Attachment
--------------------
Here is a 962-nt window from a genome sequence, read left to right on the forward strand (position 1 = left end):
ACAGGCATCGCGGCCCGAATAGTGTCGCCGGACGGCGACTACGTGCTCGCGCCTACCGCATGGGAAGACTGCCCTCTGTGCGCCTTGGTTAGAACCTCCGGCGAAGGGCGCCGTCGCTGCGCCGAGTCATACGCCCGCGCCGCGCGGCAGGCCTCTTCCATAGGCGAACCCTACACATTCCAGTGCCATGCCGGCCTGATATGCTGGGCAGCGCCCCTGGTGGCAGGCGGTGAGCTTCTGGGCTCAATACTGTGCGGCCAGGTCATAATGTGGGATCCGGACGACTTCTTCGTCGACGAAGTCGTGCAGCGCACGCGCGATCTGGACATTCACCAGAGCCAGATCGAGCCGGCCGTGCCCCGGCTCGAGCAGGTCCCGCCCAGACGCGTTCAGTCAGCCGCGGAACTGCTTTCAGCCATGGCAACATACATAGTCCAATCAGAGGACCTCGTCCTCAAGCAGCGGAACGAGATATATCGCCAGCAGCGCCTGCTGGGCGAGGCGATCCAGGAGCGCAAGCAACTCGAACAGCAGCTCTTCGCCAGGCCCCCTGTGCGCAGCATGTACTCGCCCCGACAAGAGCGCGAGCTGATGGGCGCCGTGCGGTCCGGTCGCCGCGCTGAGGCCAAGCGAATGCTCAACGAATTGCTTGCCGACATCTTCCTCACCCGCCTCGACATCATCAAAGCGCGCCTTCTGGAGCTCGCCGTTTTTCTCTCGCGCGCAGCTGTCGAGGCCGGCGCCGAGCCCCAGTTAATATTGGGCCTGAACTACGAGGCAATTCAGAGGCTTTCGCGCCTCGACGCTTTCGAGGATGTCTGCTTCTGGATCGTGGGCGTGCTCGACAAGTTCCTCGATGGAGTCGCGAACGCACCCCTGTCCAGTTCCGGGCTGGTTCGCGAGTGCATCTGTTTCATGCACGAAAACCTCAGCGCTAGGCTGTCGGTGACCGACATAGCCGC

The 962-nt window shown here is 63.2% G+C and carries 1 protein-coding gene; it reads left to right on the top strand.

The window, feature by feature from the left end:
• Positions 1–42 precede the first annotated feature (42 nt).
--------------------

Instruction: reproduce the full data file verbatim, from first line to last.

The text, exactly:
Here is a 962-nt window from a genome sequence, read left to right on the forward strand (position 1 = left end):
ACAGGCATCGCGGCCCGAATAGTGTCGCCGGACGGCGACTACGTGCTCGCGCCTACCGCATGGGAAGACTGCCCTCTGTGCGCCTTGGTTAGAACCTCCGGCGAAGGGCGCCGTCGCTGCGCCGAGTCATACGCCCGCGCCGCGCGGCAGGCCTCTTCCATAGGCGAACCCTACACATTCCAGTGCCATGCCGGCCTGATATGCTGGGCAGCGCCCCTGGTGGCAGGCGGTGAGCTTCTGGGCTCAATACTGTGCGGCCAGGTCATAATGTGGGATCCGGACGACTTCTTCGTCGACGAAGTCGTGCAGCGCACGCGCGATCTGGACATTCACCAGAGCCAGATCGAGCCGGCCGTGCCCCGGCTCGAGCAGGTCCCGCCCAGACGCGTTCAGTCAGCCGCGGAACTGCTTTCAGCCATGGCAACATACATAGTCCAATCAGAGGACCTCGTCCTCAAGCAGCGGAACGAGATATATCGCCAGCAGCGCCTGCTGGGCGAGGCGATCCAGGAGCGCAAGCAACTCGAACAGCAGCTCTTCGCCAGGCCCCCTGTGCGCAGCATGTACTCGCCCCGACAAGAGCGCGAGCTGATGGGCGCCGTGCGGTCCGGTCGCCGCGCTGAGGCCAAGCGAATGCTCAACGAATTGCTTGCCGACATCTTCCTCACCCGCCTCGACATCATCAAAGCGCGCCTTCTGGAGCTCGCCGTTTTTCTCTCGCGCGCAGCTGTCGAGGCCGGCGCCGAGCCCCAGTTAATATTGGGCCTGAACTACGAGGCAATTCAGAGGCTTTCGCGCCTCGACGCTTTCGAGGATGTCTGCTTCTGGATCGTGGGCGTGCTCGACAAGTTCCTCGATGGAGTCGCGAACGCACCCCTGTCCAGTTCCGGGCTGGTTCGCGAGTGCATCTGTTTCATGCACGAAAACCTCAGCGCTAGGCTGTCGGTGACCGACATAGCCGC

The 962-nt window shown here is 63.2% G+C and carries 1 protein-coding gene; it reads left to right on the top strand.

The window, feature by feature from the left end:
• Positions 1–42 precede the first annotated feature (42 nt).